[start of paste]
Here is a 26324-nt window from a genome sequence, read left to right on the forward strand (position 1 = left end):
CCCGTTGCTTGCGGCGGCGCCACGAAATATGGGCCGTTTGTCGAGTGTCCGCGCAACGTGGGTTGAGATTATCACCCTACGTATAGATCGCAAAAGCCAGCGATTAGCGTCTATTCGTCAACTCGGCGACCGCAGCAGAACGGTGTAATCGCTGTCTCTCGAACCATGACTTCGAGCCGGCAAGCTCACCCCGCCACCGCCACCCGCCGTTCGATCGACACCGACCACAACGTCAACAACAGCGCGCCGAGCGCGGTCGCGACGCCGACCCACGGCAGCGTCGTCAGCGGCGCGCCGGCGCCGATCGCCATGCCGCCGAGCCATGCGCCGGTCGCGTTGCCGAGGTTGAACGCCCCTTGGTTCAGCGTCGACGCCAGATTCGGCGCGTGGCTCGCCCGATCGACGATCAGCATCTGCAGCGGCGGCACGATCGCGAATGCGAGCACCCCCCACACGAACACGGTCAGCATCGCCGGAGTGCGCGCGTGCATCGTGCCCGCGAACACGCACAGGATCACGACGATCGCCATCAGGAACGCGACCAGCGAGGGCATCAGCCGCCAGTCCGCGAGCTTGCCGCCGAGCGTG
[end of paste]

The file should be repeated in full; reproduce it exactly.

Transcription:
Here is a 26324-nt window from a genome sequence, read left to right on the forward strand (position 1 = left end):
CCCGTTGCTTGCGGCGGCGCCACGAAATATGGGCCGTTTGTCGAGTGTCCGCGCAACGTGGGTTGAGATTATCACCCTACGTATAGATCGCAAAAGCCAGCGATTAGCGTCTATTCGTCAACTCGGCGACCGCAGCAGAACGGTGTAATCGCTGTCTCTCGAACCATGACTTCGAGCCGGCAAGCTCACCCCGCCACCGCCACCCGCCGTTCGATCGACACCGACCACAACGTCAACAACAGCGCGCCGAGCGCGGTCGCGACGCCGACCCACGGCAGCGTCGTCAGCGGCGCGCCGGCGCCGATCGCCATGCCGCCGAGCCATGCGCCGGTCGCGTTGCCGAGGTTGAACGCCCCTTGGTTCAGCGTCGACGCCAGATTCGGCGCGTGGCTCGCCCGATCGACGATCAGCATCTGCAGCGGCGGCACGATCGCGAATGCGAGCACCCCCCACACGAACACGGTCAGCATCGCCGGAGTGCGCGCGTGCATCGTGCCCGCGAACACGCACAGGATCACGACGATCGCCATCAGGAACGCGACCAGCGAGGGCATCAGCCGCCAGTCCGCGAGCTTGCCGCCGAGCGTG